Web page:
In Ragtime, the left hand bass typically provides the steady duple meter and the right hand plays the tune whose notated syncopation actually comes from an internal triple feel interacting with the external duple beat. In fact, ragtime piano was originally called “jig” piano, a term which referred to the triple meter of the Irish jig (a beat not imitated on the keyboard but felt internally).
Scott Joplin had published six rags before the “Maple Leaf Rag” (1897) but that one piece fired the public imagination. Born in Texarkana, Texas, Joplin taught himself on a neighbor’s piano, then studied piano and theory with a local German teacher. He left home at 14 and wandered throughout Texas and the Mississippi Valley states playing in honky-tonks, saloons, sporting clubs and bawdyhouse parlors. At the age of 17, he arrived in St. Louis, formed a band to play at the World’s Columbian Exposition, moved to Sedalia, and then back to St. Louis once his royalties from the “Maple Leaf Rag” began to come in.
Joplin published 53 piano pieces consisting of rags, marches, waltzes, a tango, songs (incl. “Snoring Sampson,” and “When Your Hair is Like the Snow”), seven collaborative pieces, an arrangement of a Joseph Lamb rag, and his short instructional pamphlet “School of Ragtime – 6 Exercises for Piano” (1908). The rags have interchangeable subtitles such as cakewalk, syncopated march, two-step, rag, slow drag. Joplin wrote rags with sound effects, such as “The (Great) Crush Collision March” (1896) depicting a train wreck on the Missouri, Kansas and Texas Railway, in which “the noise of the trains running at the rate of 60 miles per hour” becomes a chromatic bass run with stabbing chords above, the train whistles are a major second dissonance, and the “collision” is a deeply resonate F major seventh chord. Joplin’s “Stoptime Rag” instructs the pianist to stamp their foot throughout the piece. “The Wall Street Rag” (1909) is also programmatically optimisitc: there is “Panic in Wall Street, Brokers feeling melancholy” then “Good times coming” and finally “Good times have come”.
“The Searchlight Rag” (1907) features a ragtime stride bass alternating with a chromatic “barrelhouse” walking bass. “The Ragtime Dance” (1906) features a wonderful stop-time section during which the pianist stamps his foot to emphasize silences and unusual gestures (falling chromatics, for example). There are several fine melodic rags with delicate, chromatic harmony such as the “Heliotrope Bouquet – A Slow Drag Two Step” (1907) by Joplin and Louis Chauvin, “Sun Flower Slow Drag” (1901) with Scott Hayden, the “Magnetic Rag” (1914), “Euphonic Sounds” (1909), “Pleasant Moment – Ragtime Waltz” (1909), “Gladiolus Rag” (1907), “Antoinette” (1906) a march and two-step in 6/8 time, “Bethena” (1905) a ragtime waltz, “The Chrysanthemum, An Afro-American Intermezzo” (1904). “The Entertainer” (1902), dedicated to James Brown and his Mandolin Club (ensembles of up to 50 mandolins were not uncommon at this time), had a re-birth of popularity in 1973 when it was used along with many other fine Joplin rags in the soundtrack for the movie The Sting.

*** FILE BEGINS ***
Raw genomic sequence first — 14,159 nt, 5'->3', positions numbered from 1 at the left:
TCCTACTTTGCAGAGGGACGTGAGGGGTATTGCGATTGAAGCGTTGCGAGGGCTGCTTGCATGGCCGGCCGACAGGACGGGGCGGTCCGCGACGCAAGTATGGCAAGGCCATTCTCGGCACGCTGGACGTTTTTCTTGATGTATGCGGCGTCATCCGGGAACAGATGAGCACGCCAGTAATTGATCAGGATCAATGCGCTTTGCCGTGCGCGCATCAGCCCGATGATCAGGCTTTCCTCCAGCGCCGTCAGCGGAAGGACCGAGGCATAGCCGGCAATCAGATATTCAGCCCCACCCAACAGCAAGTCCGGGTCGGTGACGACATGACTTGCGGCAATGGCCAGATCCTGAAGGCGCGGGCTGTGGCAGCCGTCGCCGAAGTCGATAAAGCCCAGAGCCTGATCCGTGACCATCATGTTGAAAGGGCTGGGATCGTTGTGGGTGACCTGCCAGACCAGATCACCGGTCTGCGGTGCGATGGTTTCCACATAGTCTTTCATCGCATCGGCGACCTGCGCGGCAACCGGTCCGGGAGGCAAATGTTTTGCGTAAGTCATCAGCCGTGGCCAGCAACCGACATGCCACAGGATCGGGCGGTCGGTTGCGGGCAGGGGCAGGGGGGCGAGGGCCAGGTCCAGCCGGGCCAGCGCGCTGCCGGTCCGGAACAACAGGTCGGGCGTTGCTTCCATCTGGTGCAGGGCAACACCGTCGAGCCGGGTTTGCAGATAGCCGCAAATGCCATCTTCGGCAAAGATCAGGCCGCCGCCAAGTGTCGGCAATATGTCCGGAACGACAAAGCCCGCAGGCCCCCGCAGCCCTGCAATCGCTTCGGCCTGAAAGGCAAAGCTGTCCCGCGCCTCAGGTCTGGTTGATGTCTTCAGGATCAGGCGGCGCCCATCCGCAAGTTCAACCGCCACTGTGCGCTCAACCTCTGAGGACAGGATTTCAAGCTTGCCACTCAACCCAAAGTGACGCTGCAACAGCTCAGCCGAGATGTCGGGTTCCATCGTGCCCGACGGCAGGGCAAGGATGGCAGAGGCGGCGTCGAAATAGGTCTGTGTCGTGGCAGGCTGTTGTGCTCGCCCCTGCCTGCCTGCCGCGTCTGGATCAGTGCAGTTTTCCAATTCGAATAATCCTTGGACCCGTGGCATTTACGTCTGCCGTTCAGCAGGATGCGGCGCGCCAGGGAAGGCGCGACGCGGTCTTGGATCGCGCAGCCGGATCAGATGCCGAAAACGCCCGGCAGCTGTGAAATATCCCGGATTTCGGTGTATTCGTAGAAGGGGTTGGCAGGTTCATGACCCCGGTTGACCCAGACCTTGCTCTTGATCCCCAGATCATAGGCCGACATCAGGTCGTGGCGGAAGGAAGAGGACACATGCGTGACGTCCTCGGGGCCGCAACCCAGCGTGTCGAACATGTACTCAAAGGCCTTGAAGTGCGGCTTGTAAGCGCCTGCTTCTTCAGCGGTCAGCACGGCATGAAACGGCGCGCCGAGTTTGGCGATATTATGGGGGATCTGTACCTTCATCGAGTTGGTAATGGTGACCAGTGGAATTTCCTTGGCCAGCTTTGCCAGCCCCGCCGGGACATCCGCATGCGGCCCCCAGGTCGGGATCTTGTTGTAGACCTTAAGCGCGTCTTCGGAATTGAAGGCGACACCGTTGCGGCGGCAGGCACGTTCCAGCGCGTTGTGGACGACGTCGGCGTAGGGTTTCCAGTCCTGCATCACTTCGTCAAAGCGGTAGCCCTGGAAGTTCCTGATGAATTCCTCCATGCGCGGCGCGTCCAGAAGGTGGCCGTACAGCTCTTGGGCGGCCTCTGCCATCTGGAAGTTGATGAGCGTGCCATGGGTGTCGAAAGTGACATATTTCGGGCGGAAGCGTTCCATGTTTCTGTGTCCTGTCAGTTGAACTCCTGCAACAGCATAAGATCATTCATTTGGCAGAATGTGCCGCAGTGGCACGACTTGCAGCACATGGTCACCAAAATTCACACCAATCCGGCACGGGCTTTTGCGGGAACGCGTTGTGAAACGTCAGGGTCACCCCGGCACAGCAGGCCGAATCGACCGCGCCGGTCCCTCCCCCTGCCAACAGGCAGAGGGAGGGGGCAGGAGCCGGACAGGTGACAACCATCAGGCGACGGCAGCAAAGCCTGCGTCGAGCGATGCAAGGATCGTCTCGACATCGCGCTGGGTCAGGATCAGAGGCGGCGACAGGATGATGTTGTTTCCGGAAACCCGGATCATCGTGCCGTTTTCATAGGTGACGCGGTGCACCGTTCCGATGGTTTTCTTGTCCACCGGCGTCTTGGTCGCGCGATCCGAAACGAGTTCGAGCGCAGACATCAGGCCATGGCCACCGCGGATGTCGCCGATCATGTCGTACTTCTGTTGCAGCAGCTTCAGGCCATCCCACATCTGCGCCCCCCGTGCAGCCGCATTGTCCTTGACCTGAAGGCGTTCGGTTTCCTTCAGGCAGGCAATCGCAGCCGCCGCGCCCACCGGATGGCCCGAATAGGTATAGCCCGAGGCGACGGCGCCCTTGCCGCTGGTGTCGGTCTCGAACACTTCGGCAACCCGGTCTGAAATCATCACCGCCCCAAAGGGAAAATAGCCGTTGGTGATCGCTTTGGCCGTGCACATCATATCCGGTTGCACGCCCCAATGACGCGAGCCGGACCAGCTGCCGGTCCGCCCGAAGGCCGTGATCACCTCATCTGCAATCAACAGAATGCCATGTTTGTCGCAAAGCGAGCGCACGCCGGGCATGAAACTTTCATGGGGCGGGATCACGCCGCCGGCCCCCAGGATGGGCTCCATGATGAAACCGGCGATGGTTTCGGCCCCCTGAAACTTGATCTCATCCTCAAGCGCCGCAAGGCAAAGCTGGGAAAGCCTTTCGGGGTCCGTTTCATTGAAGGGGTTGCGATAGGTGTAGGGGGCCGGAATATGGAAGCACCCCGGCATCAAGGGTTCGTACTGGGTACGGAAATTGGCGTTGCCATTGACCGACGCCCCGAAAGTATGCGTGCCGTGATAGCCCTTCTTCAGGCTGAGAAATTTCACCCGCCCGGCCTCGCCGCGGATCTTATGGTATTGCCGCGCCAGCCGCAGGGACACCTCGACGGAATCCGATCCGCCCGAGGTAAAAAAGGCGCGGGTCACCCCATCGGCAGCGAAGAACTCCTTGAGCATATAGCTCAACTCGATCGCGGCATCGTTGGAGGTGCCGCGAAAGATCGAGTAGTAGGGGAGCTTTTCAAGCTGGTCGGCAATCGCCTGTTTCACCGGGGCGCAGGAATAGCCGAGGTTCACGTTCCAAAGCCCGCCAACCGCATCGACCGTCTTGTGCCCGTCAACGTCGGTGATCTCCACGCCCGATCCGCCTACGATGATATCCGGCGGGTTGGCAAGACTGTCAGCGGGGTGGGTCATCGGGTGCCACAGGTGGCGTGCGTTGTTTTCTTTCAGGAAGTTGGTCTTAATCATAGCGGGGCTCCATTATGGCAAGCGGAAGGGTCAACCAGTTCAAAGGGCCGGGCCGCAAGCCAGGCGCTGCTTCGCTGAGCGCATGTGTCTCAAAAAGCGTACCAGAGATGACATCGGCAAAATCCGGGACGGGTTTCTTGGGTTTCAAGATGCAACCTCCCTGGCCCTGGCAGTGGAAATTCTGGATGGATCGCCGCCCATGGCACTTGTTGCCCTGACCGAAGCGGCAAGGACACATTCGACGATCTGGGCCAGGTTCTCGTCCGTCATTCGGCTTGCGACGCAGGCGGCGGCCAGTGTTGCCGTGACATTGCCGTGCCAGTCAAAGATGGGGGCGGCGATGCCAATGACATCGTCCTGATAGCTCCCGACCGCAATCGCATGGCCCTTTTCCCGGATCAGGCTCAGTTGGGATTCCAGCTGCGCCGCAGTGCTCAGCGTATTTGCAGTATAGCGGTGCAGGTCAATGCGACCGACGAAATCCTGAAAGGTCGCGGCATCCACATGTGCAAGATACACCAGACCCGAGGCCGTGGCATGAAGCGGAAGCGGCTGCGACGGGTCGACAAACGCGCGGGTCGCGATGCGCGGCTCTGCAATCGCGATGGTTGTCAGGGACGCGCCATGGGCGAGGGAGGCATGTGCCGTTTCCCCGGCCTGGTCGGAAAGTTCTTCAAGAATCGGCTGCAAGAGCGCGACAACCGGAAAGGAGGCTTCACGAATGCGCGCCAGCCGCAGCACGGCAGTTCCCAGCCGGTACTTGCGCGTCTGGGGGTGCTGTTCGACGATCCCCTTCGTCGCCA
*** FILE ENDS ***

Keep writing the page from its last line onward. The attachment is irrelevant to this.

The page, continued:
(The names of many other fine African-American, Caucasian-American and Creole ragtime composers can be found in the classic book They All Played Ragtime (1950) by Rudi Blesh and Harriet Janis.)
Ragtime music entered European concert works such as Claude Debussy‘s piano preludes “Golliwogg’s Cakewalk” and “General Lavine” and Igor Stravinsky‘s Piano Rag Music. Even Brahms is said to have considered creating a ragtime piece shortly before he passed away, being deeply enamored of the sound of the banjo. Joplin’s own concert music pieces included “The Ragtime Dance,” a ballet filled with a variety of rags and steps, and his two operas A Guest of Honor (1903) the score of which has unfortunately never been located, and the splendid Treemonisha (1911) with its impressive ragtime finale “A Real Slow Drag.” Joplin was a friend of Harry Lawrence Freeman who was the first African-American composer to have an opera produced. Freeman’s The Martyr (1893) was given in Denver; his Voodoo was produced on Broadway in 1928; he penned over a dozen more operas.
From 88 Keys to Freedom: Segues Through the History of American Piano Music
by “Blue” Gene Tyranny
© 2003 NewMusicBox